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A young girl stands amidst the ruins of a building destroyed during past Saudi-led coalition air strikes, in the province of Amran, some 50 kilometres (30 miles) north of the Yemeni capital Sanaa, on July 6, 2019.

A young girl stands amidst the ruins of a building destroyed during past Saudi-led coalition air strikes, in the province of Amran, some 50 kilometres (30 miles) north of the Yemeni capital Sanaa, on July 6, 2019. (Photo: Mohammed Huwais/AFP/Getty Images)

'Grief and Anger' in Yemen After US-Backed Saudi Bombing Kills Seven Children, Nine Others

"These children should not be victims of this conflict. Yet, they have paid the highest price imaginable."

Eoin Higgins

Warning: This story contains graphic images and video.

A Saudi Arabia-led coalition attack on Yemen Tuesday killed 16 people, including seven children, the latest massacre in the years long conflict.

"These children should not be victims of this conflict," Save the Children in Yemen country director Tamer Kirolos told Middle East Eye. "Yet, they have paid the highest price imaginable. We're calling for an independent investigation into the attack and for perpetrators to be held to account."

Graphic video and photos from the attack showed the extent of the destruction and human devastation.

Survivors buried the victims in a mass grave, Yemeni journalist Mohammed Hojily reported.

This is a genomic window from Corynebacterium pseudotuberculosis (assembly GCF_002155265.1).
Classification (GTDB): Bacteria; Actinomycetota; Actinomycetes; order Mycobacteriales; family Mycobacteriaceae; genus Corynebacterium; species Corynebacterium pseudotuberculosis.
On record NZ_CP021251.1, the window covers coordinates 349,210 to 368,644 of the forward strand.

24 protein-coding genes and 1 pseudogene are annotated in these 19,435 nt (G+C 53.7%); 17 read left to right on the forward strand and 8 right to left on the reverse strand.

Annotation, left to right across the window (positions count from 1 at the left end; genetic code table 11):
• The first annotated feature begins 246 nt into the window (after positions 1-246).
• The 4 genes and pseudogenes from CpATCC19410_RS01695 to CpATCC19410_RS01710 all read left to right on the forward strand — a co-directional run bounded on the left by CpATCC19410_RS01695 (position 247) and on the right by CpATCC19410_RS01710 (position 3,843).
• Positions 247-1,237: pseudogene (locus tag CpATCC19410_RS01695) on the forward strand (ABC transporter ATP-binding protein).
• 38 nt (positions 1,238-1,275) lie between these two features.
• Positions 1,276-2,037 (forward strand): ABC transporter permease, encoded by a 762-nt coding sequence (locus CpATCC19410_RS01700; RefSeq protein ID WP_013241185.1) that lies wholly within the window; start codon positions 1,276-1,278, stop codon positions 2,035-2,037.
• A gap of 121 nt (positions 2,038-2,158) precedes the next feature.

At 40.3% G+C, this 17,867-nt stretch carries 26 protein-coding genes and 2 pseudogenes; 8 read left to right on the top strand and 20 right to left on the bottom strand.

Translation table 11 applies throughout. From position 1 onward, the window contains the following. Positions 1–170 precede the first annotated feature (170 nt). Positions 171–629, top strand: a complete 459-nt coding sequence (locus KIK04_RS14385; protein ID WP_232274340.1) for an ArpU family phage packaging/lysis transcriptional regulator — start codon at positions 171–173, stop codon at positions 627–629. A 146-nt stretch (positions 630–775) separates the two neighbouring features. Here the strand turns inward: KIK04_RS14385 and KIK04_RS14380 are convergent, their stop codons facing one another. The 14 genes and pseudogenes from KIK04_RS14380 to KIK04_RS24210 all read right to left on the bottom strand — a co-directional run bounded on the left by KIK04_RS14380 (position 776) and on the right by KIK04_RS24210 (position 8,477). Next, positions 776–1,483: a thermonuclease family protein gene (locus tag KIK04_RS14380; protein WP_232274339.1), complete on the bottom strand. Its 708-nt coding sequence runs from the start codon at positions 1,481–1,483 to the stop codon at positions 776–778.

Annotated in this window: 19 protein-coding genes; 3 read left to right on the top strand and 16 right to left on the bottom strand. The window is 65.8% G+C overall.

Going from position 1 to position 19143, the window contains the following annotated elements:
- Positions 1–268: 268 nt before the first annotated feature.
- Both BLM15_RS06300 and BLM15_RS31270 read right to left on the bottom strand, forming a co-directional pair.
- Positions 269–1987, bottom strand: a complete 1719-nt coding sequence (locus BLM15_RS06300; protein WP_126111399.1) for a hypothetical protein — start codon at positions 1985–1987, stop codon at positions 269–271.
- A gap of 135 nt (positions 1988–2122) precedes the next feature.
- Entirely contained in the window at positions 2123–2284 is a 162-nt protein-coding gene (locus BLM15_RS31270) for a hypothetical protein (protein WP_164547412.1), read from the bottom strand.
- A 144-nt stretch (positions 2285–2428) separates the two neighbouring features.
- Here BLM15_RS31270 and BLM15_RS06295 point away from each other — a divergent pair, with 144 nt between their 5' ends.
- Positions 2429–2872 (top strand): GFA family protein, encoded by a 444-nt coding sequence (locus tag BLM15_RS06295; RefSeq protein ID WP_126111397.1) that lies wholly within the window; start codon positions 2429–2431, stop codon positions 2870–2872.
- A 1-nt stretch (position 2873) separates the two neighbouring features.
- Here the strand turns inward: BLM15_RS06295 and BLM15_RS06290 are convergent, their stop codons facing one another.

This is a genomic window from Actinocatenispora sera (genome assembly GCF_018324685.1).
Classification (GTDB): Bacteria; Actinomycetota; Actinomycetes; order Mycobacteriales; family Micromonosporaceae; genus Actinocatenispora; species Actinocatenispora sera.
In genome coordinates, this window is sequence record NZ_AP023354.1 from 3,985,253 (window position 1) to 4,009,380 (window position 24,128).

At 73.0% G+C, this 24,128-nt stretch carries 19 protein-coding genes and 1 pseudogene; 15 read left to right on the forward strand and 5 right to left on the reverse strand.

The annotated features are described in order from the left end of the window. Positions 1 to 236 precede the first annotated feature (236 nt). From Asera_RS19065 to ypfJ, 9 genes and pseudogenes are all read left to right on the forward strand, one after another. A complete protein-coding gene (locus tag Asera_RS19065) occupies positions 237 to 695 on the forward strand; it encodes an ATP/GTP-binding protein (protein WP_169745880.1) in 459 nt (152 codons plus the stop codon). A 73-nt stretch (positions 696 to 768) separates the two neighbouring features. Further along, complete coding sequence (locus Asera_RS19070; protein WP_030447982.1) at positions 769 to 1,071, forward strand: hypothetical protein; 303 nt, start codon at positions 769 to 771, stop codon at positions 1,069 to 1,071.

The attack was took place in Dhalea province, an area controlled by Houthi rebels, China's Xinhua News Agency reported

The Saudi-led war on Yemen—backed by the U.S. government—has raged for over four years. 

According to Al Jazeera, the Houthis had hoped for a mutual drawdown in hostilities:

The deadly strikes came four days after the Houthi rebels said they would stop missile and drone attacks on Saudi Arabia—if the military alliance targeting Yemen does the same—after the militia that controls most of the country claimed responsibility for a brazen attack on oil facilities in the kingdom.

"The aggressors do not understand the message of peace... but only messages of drones and of missile power," Houthi rebels said on their Al Masirah television station.

Tuesday's attack came less than a week after a drone strike on a Saudi oil field on September 19. The oil field strike, which killed nobody, drew widespread condemnation from leaders in Europe and the U.S., but thus far those leaders have been silent about the Yemen attack. 

"Europe will not condemn this," tweeted Quincy Institute for Responsible Statecraft vice president Trita Parsi. "But a strike against an oil field in Saudi Arabia that killed no one, they condemned in 'strongest terms.'"


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